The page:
Become a MacRumors Supporter for $50/year with no ads, ability to filter front page stories, and private forums.

MacRumors

macrumors bot
Original poster
Apr 12, 2001
58,044
21,107



A new campaign by Greenpeace today has rated the repairability of six Apple devices against the smartphone, tablet, and laptop market at large, the purpose of which is to highlight planned obsolescence in the technology industry. Greenpeace partnered with iFixit to assess over forty different devices that debuted between 2015 and 2017, with iFixit's teardown repairability scores serving as the basis for the data.

Apple's products looked at in the campaign included the iPhone 7, iPhone 7 Plus, 9.7-inch iPad Pro, iPad (fifth generation), 13-inch MacBook Pro, and 12-inch MacBook (refreshed in 2017). All products were rated in the following categories: battery replaceability, display replaceability, no special tools needed, and spare parts available.

iphone-apart.jpg

Scoring worst on the list were the two MacBooks, which each got a 1/10, and the two iPads didn't fare much better, both getting 2/10 marks in the campaign. The new iPhone 7 models were much higher, both receiving a 7/10 with positive check marks in display replaceability but red x's in all other categories.

Microsoft had trouble in the ratings as well, with its Surface Pro 5 and Surface Book both rated at 1/10. Conversely, the brands abiding by Greenpeace's repairability mantra included Fairphone, Dell, and HP, which all had products rated at 10/10 on the campaign's scale.

Ultimately, Greenpeace wants to bring awareness to the phenomenon of planned obsolescence, which the company's IT sector analyst, Gary Cook, said "adds to growing stockpiles of e-waste," due to difficult repairability shortening device lifespan. Cook noted that, "improving the repairability of electronic products is technically achievable and brands should be prioritizing this in their product design."
"Electronics take a massive amount of energy, human effort, and natural resources to make," said iFixit CEO Kyle Wiens. "And yet, manufacturers produce billions more of them every year--while consumers keep them for just a few years before tossing them away. E-waste is one of the fastest growing waste streams in the world. We should be able to make electronics a more sustainable part of our lives."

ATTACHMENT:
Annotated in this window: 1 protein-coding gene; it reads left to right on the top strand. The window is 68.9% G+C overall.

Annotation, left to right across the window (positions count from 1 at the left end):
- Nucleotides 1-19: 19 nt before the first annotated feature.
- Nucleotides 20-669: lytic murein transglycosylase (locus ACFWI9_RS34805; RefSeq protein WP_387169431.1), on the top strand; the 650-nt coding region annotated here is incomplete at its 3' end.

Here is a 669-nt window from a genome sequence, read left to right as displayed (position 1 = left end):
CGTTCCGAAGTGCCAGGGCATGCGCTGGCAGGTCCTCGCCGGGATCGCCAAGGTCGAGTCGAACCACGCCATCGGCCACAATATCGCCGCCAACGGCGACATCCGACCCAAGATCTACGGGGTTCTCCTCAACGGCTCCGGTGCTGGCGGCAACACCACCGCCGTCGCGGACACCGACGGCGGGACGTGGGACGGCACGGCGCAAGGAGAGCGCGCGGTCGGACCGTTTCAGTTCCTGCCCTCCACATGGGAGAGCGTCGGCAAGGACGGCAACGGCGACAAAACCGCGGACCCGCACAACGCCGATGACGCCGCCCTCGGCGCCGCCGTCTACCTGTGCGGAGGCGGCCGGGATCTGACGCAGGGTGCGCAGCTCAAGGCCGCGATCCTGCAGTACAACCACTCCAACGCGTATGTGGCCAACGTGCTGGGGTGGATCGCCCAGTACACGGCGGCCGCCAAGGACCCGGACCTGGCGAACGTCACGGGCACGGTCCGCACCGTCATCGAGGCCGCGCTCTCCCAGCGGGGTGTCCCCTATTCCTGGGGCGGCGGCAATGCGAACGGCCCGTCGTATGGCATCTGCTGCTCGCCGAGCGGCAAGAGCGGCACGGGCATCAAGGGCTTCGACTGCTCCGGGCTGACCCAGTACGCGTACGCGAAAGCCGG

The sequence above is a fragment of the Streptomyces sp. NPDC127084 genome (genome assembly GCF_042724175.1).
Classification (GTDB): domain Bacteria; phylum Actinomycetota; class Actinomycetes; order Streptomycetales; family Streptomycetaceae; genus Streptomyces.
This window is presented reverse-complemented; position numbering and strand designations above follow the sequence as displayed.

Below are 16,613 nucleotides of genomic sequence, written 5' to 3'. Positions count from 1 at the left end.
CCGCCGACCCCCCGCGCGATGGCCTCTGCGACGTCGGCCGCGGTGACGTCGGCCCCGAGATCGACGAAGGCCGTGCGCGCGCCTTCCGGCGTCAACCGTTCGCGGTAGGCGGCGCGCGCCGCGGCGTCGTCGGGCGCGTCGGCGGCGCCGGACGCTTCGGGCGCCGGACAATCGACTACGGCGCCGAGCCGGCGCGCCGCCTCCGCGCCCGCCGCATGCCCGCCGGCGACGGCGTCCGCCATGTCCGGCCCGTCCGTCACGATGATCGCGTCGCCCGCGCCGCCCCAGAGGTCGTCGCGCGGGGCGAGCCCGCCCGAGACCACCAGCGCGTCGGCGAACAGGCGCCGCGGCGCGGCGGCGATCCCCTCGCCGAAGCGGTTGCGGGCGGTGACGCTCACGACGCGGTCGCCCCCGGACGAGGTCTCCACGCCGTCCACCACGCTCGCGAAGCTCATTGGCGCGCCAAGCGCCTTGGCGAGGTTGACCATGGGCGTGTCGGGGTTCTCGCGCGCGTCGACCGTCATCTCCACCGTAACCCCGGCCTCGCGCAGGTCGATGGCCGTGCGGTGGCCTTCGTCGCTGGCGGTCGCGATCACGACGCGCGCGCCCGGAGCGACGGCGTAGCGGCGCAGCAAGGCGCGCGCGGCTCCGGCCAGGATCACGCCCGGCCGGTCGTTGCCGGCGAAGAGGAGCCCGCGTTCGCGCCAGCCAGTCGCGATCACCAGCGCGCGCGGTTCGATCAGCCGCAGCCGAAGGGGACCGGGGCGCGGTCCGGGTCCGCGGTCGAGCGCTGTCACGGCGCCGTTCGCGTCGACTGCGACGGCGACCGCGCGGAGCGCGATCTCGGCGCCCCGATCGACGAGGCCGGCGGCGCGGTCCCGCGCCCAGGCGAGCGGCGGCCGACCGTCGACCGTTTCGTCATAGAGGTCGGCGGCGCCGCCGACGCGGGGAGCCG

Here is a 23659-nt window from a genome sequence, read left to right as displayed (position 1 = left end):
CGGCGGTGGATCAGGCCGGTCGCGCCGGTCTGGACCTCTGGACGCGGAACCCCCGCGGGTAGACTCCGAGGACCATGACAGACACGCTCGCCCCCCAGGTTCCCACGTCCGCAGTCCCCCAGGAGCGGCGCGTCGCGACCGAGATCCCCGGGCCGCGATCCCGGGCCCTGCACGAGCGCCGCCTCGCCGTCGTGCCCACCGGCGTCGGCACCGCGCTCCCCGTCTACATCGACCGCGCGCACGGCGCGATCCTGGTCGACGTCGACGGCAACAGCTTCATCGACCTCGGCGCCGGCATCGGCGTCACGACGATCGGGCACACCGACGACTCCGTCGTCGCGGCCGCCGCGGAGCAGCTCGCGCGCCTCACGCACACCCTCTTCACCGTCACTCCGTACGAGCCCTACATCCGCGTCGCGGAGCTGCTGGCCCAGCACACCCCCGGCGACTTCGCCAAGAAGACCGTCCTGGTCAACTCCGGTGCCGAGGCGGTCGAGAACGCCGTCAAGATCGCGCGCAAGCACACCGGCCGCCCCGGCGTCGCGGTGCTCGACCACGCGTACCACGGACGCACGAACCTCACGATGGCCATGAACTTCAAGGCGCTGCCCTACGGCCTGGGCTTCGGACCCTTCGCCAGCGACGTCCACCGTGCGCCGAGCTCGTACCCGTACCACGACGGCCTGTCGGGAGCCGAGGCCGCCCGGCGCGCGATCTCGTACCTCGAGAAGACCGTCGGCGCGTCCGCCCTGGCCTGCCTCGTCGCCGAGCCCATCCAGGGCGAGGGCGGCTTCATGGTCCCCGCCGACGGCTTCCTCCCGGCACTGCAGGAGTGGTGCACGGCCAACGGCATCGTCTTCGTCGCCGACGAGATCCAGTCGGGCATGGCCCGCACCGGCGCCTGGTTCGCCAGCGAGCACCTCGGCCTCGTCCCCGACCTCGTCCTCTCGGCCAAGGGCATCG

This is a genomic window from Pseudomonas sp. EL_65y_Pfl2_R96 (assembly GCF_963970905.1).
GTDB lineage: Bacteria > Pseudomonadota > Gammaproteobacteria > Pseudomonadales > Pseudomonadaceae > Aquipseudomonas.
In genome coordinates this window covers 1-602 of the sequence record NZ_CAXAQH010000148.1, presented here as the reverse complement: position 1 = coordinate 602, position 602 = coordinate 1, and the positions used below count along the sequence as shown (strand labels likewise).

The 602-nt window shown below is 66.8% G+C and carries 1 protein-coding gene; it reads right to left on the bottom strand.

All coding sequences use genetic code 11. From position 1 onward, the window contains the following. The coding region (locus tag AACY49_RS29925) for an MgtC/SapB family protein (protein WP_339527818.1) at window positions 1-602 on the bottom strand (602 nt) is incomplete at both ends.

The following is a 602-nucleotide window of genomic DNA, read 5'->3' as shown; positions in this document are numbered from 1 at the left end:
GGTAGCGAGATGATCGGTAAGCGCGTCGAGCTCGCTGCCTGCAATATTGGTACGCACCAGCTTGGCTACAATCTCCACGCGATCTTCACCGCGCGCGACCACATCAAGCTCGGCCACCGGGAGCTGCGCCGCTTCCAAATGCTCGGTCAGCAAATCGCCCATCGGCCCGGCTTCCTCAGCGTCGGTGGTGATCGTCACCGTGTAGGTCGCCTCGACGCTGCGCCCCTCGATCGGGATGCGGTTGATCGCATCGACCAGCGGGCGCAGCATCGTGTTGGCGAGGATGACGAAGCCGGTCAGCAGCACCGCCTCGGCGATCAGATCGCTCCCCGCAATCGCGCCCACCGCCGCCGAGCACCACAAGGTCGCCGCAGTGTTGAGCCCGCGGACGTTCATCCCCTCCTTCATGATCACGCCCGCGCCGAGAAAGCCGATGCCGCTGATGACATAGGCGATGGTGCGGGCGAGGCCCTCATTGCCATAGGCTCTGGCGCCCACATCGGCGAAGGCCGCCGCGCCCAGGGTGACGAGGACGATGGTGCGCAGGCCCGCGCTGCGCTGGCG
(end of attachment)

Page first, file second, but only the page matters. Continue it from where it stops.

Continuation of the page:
In an environmental report earlier this year, Greenpeace awarded Apple with an "A" rating, calling it the most environmentally friendly technology company in the world, for the third year in a row. That report looked specifically at energy transparency, renewable energy commitment, energy efficiency and mitigation, renewable procurement, and advocacy.

Article Link: Greenpeace Combats Planned Obsolescence in New Repairability Campaign, iPad and MacBook Score Low
 
  • Like
Reactions: adib and Foxy696

gaximus

macrumors 68000
Oct 11, 2011
1,876
3,508
Whats the purpose of this, its not going to change how Apple or Microsoft builds their products, it'll just show other manufactures that its ok to produce them this way. It also doesn't help me as a consumer, I'm still going to buy what I want, and if I was the type of consumer that repairability was a deciding factor, then I would be the type of consumer to do my own research into the device.

And as far as recyclability goes, Apple has a whole system for recycling their products and is one of the best for environment.
 

Jim Lahey

macrumors 68000
Apr 8, 2014
1,800
3,386
I'm no expert on the subject matter, but I can't help thinking that small components being replaceable is very likely to result in small components being put in the trash, whereas entire units being recycled seems more likely to result in less so.

But I'm sure many, more knowledgable people will disagree. Personally I don't really care. I just like nice stuff.
 

TheAustrianGuy

macrumors 6502
Apr 20, 2010
258
546
Yeah, right.
As if nothing had improved over the years.
"..while consumers keep them for just a few years": People keep their stuff much longer today than they did only a couple of years ago. Consumer electronics have reached a level of only incremental updates, where it doesn't matter so much anymore if you have the latest and greatest or a still working and fast device from a couple years back.

In Austria, companies have to deduct their computers over 3 years.
In the 90s, the three years was considered much too long, because computers were outdated once you left the store with them, and crawlingly slow at the end of the 3 years.
Now, companies write the computers off over the first 3 years and can use them, if it's about office applications, at least 5 years, often much longer than that.

Sure, it helps if the devices can be repaired, but my mom for example will replace her iPad2, which is still working fine, but getting slow even for her taste, with my current iPad Air2, which will be replaced by a shiny new iPad Pro 12.9, scheduled to be delivered tomorrow :D

Especially Apple has a very good track record of using first class components (with a few exceptions) like batteries that cost 5c more than the crappy ones pretty much everyone else uses.